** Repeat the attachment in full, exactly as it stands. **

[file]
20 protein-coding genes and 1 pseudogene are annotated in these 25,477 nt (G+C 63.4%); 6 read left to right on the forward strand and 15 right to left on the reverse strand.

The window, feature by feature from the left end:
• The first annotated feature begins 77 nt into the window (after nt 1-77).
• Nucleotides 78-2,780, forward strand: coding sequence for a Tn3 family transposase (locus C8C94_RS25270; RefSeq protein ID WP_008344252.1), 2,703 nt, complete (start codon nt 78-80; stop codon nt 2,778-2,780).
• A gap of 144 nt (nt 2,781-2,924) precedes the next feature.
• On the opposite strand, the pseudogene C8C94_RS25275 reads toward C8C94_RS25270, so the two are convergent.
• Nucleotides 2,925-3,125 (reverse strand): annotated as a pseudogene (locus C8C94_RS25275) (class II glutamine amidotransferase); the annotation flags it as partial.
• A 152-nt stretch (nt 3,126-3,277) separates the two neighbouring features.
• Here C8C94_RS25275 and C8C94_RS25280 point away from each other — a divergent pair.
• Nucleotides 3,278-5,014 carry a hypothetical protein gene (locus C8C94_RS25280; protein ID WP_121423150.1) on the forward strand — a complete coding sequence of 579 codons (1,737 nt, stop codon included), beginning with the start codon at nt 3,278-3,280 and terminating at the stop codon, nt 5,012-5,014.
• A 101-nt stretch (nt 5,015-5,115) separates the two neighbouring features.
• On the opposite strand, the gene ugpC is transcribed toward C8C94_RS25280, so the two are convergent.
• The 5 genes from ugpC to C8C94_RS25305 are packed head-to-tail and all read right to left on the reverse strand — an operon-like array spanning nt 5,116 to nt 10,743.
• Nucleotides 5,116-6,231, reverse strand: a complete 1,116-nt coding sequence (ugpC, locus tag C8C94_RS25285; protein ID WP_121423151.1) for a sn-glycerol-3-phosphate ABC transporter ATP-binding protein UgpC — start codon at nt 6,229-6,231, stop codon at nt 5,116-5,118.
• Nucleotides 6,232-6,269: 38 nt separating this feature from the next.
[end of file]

20 protein-coding genes and 1 pseudogene are annotated in these 25,477 nt (G+C 63.4%); 6 read left to right on the forward strand and 15 right to left on the reverse strand.

The window, feature by feature from the left end:
• The first annotated feature begins 77 nt into the window (after nt 1-77).
• Nucleotides 78-2,780, forward strand: coding sequence for a Tn3 family transposase (locus C8C94_RS25270; RefSeq protein ID WP_008344252.1), 2,703 nt, complete (start codon nt 78-80; stop codon nt 2,778-2,780).
• A gap of 144 nt (nt 2,781-2,924) precedes the next feature.
• On the opposite strand, the pseudogene C8C94_RS25275 reads toward C8C94_RS25270, so the two are convergent.
• Nucleotides 2,925-3,125 (reverse strand): annotated as a pseudogene (locus C8C94_RS25275) (class II glutamine amidotransferase); the annotation flags it as partial.
• A 152-nt stretch (nt 3,126-3,277) separates the two neighbouring features.
• Here C8C94_RS25275 and C8C94_RS25280 point away from each other — a divergent pair.
• Nucleotides 3,278-5,014 carry a hypothetical protein gene (locus C8C94_RS25280; protein ID WP_121423150.1) on the forward strand — a complete coding sequence of 579 codons (1,737 nt, stop codon included), beginning with the start codon at nt 3,278-3,280 and terminating at the stop codon, nt 5,012-5,014.
• A 101-nt stretch (nt 5,015-5,115) separates the two neighbouring features.
• On the opposite strand, the gene ugpC is transcribed toward C8C94_RS25280, so the two are convergent.
• The 5 genes from ugpC to C8C94_RS25305 are packed head-to-tail and all read right to left on the reverse strand — an operon-like array spanning nt 5,116 to nt 10,743.
• Nucleotides 5,116-6,231, reverse strand: a complete 1,116-nt coding sequence (ugpC, locus tag C8C94_RS25285; protein ID WP_121423151.1) for a sn-glycerol-3-phosphate ABC transporter ATP-binding protein UgpC — start codon at nt 6,229-6,231, stop codon at nt 5,116-5,118.
• Nucleotides 6,232-6,269: 38 nt separating this feature from the next.